Ted was ready to go!
His first stop was here,
At the Ted Williams Museum and Hitters Hall of fame, in Hernando Florida.
The museum first opened it’s doors in February of 1994 and this was their purpose:
Located in Hernando, Florida in Citrus County, a few blocks from where Ted Williams himself lived during his later years, the Ted Williams Museum and Hitters Hall of Fame is the first Museum ever dedicated, at the time, to a living athlete. While ranked as the number one tourist attraction in Citrus County, the Museum’s goal is to preserve and build on the rich tradition and heritage of our national pastime — baseball. The Museum’s mission is one of outreach and education. The Museum could never operate but for the enormous assistance of a dedicated corps of volunteers who make all the difference. It is a true “labor of love” for the many who have helped the Museum since it first opened in February of 1994.
What this Museum is all about is best described in Ted’s own words; “Through the Ted Williams Museum and Hitters Hall of Fame, we hope to build a lasting monument, an architectural tribute to what I think is the single most difficult thing in all of sports: hitting a baseball. We hope the Museum will become a place millions of baseball fans will visit and enjoy for generations to come. I hope you’ll join us as we transform our dreams into reality.”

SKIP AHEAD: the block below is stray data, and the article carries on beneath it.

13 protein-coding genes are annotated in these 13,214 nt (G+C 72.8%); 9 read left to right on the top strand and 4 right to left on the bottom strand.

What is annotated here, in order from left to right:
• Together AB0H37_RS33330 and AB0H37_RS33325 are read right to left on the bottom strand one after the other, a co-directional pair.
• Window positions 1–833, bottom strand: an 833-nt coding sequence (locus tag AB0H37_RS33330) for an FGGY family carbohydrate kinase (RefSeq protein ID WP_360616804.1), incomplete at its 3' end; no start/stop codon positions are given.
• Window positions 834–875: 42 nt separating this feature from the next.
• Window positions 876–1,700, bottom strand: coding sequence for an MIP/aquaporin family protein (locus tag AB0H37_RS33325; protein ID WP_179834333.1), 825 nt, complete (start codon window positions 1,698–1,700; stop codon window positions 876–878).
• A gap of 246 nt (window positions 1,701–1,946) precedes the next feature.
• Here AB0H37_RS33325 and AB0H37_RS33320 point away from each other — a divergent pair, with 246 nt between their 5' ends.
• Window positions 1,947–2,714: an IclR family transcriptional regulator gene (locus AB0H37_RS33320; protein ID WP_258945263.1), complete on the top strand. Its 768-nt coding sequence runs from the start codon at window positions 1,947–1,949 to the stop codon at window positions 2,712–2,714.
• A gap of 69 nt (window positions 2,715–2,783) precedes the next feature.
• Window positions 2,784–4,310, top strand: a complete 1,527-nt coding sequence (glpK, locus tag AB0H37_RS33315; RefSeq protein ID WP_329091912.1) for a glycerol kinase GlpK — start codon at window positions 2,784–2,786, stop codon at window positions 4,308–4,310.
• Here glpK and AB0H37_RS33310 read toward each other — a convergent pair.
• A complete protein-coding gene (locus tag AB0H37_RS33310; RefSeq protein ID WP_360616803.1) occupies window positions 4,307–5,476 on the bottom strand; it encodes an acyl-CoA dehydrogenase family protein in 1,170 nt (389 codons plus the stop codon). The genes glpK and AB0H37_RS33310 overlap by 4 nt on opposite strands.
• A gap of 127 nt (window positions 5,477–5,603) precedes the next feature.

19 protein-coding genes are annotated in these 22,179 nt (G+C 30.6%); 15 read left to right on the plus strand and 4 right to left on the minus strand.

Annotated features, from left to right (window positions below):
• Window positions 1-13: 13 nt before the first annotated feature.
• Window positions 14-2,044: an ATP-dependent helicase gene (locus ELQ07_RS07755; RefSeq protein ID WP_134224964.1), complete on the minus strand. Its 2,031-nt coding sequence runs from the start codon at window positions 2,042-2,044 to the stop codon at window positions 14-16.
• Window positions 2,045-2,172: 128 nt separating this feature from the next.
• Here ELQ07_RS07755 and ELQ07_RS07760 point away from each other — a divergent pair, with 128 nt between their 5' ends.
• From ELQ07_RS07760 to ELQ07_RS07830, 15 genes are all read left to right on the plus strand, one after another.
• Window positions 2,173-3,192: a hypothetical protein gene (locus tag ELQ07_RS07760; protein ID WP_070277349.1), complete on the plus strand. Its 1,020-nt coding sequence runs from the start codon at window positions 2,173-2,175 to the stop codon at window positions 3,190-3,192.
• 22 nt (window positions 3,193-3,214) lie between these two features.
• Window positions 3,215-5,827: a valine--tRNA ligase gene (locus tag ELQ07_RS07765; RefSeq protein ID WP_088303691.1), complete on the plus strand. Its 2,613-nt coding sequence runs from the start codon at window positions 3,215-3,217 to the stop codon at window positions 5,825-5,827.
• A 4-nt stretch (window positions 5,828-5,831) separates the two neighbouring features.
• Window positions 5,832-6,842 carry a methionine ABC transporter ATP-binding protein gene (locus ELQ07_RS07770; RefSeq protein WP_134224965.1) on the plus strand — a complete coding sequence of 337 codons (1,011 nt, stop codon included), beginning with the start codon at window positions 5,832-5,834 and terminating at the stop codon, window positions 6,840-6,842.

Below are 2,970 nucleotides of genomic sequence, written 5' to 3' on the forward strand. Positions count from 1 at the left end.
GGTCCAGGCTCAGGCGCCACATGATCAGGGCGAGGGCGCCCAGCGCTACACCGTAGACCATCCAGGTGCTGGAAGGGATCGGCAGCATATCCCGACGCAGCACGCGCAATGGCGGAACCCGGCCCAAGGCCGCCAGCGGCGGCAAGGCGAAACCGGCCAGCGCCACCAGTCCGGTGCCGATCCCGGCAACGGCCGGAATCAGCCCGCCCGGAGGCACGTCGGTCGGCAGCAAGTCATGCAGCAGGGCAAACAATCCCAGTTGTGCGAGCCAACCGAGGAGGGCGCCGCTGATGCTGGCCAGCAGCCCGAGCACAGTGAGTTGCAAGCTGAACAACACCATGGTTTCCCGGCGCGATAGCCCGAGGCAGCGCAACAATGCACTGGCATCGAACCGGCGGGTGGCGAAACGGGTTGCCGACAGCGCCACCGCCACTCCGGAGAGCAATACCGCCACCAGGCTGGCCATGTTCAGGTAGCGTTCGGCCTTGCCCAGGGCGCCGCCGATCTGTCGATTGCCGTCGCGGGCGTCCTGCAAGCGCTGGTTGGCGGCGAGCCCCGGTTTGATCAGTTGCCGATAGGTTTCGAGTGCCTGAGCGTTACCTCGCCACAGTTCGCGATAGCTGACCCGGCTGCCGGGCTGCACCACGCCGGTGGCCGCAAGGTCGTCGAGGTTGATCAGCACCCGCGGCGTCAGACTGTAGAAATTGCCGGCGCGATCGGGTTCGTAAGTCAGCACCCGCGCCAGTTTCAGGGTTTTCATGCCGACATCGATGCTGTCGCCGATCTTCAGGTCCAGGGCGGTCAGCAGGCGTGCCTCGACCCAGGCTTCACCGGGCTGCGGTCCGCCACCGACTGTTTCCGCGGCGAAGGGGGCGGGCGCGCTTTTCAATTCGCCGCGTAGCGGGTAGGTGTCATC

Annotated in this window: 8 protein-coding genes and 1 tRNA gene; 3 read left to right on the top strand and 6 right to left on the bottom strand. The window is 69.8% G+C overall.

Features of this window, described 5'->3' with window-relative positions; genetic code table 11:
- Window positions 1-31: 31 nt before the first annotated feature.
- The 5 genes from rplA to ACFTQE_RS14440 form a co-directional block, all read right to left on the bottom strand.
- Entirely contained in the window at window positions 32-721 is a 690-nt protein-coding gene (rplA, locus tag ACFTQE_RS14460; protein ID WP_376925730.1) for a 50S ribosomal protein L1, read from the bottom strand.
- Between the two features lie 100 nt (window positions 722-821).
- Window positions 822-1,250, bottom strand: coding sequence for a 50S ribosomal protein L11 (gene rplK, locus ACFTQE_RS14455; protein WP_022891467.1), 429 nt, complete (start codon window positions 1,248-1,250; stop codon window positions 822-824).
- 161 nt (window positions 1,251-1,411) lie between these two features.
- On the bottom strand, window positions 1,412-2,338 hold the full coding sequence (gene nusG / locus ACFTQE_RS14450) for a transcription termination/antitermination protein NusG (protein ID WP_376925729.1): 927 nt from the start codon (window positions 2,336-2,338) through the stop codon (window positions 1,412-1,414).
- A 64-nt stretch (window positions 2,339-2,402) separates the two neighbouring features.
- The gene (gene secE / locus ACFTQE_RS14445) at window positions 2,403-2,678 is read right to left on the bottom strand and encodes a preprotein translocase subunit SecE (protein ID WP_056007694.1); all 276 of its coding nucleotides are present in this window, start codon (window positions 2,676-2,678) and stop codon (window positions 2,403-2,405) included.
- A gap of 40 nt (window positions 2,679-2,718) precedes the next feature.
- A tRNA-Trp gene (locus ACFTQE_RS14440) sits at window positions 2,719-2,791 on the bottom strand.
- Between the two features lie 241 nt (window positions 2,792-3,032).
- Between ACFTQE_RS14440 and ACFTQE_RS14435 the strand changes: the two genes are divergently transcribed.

Through the years, the museum expanded and added a category called the Wall of Great Achievement. This was a pitcher’s category. The 2003 ceremonies would include the inductions of: Wade Boggs, Dom DiMaggio, Tony Gwynn, Pete Rose and believe it or not Ted Williams into the Hitters Hall of Fame and the induction upon the Wall of Great Achievement for Luis Tiant and Smokey Joe Wood.
However without question the highlight of this day was to be the dedication of the Ted Williams Statue. Franc asked me to join him and his lovely wife Dottie at the ceremonies.
My reaction? Pinch me!
to be continued…..
And so it was at this time in Fenway Park history, autumn, 2003.